In a greenhouse at the Antsirabe Field Centre of the National Centre for Applied Research in Rural Development (FOFIFA), breeders sprout potential new cold-tolerant varieties to test in the coming cold season. The international research center AfricaRice has joined the effort to introduce locally adapted lines that include parents from other cold regions. Most rice is acutely sensitive to variations in temperature during the phase when grain is formed: if it is too hot or too cold, the plant produces fewer grains. The aim of this research is to breed Malagasy rice that yields better when colder conditions hit the highlands.
Event

Expert Consultation Group Meeting

— 29 November to 1 December 2016, Bonn Germany: This week, some of the world’s leading experts on ex situ conservation converge in Bonn at the Crop Trust’s headquarters to discuss the current crop coverage of ex situ collections.

Expert Consultation Group

The global community has committed to achieving the United Nations Sustainable Development Goals, with UN SDG target 2.5 specifically aiming to maintain the genetic diversity of crops and their wild relatives, including in ex situ collections, by 2020.

Indicators to measure progress towards this target have been suggested but consist mainly of variations on the theme of the number of accessions in genebanks. The more fundamental question of how much diversity exists in a crop genepool and how much of that is in genebanks, remains unanswered, and indeed largely unasked.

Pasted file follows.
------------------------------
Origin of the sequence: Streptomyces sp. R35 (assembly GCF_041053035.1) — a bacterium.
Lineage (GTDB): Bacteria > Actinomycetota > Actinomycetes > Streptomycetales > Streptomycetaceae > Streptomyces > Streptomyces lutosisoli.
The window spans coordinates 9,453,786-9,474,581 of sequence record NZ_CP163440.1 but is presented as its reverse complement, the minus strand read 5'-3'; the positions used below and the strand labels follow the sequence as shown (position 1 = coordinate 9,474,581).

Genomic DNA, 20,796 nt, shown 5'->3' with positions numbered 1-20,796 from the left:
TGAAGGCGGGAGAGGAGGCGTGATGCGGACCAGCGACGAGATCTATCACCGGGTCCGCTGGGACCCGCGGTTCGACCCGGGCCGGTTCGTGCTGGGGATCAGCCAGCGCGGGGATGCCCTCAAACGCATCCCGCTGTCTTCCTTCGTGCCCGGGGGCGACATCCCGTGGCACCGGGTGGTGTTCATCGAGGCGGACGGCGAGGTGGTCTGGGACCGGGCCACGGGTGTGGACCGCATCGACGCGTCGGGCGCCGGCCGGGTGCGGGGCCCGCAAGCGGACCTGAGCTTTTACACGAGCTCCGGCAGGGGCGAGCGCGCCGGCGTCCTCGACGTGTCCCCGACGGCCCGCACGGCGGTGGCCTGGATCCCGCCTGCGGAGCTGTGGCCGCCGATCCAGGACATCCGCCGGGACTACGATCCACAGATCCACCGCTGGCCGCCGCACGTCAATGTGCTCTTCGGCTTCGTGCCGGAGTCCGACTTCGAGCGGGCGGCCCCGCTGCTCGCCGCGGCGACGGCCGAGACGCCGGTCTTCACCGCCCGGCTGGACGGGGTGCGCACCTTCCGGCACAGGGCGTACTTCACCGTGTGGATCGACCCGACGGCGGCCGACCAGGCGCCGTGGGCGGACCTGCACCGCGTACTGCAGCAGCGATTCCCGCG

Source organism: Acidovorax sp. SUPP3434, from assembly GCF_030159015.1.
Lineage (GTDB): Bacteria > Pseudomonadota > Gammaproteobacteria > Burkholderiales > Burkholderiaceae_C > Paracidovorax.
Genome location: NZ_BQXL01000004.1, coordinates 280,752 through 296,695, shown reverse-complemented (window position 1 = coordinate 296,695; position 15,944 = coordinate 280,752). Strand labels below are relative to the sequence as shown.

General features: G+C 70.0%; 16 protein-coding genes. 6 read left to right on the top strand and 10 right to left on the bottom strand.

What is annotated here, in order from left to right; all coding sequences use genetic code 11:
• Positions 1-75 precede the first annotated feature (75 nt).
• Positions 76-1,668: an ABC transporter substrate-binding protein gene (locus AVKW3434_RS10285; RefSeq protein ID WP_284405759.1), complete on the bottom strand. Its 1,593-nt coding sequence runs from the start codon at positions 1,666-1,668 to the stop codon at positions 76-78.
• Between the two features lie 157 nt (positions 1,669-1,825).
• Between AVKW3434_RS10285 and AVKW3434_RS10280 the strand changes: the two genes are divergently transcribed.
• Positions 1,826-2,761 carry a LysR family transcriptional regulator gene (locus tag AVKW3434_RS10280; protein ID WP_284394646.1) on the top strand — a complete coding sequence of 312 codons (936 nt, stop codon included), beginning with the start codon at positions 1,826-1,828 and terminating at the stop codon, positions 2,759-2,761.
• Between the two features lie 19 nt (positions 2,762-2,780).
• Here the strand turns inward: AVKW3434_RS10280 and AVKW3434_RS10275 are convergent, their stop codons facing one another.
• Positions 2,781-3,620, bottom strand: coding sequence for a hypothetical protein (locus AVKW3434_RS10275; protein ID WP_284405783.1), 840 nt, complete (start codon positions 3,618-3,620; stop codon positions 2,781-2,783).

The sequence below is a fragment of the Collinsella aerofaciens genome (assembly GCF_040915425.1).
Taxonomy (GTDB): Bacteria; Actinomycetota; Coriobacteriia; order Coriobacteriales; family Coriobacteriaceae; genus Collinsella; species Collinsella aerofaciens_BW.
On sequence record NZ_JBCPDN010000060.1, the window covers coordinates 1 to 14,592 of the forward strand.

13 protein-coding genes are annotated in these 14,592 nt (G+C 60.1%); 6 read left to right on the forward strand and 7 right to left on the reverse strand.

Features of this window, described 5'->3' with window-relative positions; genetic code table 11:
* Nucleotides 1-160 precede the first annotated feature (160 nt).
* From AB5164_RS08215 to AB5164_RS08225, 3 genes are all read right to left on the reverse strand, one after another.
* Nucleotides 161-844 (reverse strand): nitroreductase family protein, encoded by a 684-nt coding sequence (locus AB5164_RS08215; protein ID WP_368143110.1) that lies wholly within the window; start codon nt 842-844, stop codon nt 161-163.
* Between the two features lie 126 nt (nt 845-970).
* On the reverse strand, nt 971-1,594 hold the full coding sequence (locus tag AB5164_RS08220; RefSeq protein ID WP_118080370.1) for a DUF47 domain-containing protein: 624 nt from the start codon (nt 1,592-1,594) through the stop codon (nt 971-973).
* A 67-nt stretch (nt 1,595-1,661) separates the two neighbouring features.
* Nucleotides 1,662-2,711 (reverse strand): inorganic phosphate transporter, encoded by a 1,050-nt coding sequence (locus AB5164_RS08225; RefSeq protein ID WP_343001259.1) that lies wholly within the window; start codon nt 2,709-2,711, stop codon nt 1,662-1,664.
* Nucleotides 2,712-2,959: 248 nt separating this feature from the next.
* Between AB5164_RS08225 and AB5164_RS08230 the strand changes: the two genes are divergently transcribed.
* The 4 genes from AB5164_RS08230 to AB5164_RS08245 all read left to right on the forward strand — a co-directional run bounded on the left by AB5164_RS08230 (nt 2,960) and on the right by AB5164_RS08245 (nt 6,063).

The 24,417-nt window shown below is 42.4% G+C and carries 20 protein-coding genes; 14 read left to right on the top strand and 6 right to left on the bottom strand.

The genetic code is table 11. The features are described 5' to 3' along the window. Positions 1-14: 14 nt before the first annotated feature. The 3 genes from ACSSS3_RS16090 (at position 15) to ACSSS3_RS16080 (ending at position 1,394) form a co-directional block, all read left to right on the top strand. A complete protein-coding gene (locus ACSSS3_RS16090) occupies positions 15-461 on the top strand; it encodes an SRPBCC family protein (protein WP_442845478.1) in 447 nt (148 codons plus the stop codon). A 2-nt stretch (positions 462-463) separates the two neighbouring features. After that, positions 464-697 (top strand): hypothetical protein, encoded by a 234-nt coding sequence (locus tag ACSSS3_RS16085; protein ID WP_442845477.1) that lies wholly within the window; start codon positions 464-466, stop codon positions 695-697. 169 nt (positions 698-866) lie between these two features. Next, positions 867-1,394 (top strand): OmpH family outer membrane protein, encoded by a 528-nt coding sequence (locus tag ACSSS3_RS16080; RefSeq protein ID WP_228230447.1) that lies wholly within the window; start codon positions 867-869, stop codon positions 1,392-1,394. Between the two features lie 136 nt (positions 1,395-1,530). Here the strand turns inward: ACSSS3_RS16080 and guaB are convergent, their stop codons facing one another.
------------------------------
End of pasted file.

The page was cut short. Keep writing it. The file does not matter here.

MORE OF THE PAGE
Some preliminary discussions on this topic were held at the 2015 Annual Genebank Managers Meeting of the Genebanks CRP during a session on the representativeness of the CGIAR collections. It was then suggested to organize a small expert workshop on this topic. The Crop Trust and the German National Genebank at IPK offered to co-host a 3-day long expert meeting to address these issues.

The group, currently in session, aims to define useful metrics to measure and better understand the coverage, richness and representativeness of the world’s crop diversity collections – with the goal of determining new ways in which this information can be used as a baseline to identify where the most important gaps are and define a strategy for gap filling.

In addition to Crop Trust staff, the meeting includes experts from the German National Genebank, United States Department of Agriculture, International Maize and Wheat Improvement Center, International Potato Center, University of Connecticut, Netherlands Center for Genetic Resources, International Center for Tropical Agriculture, International Center for Agricultural Research in the Dry Areas, World Agroforestry Center, and the James Hutton Institute.

This expert consultation is the first of many activities that the Crop Trust is leading to support the implementation of SDG target 2.5. We very much thank all of these participants for joining us in these discussions and look forward to further defining the path ahead.

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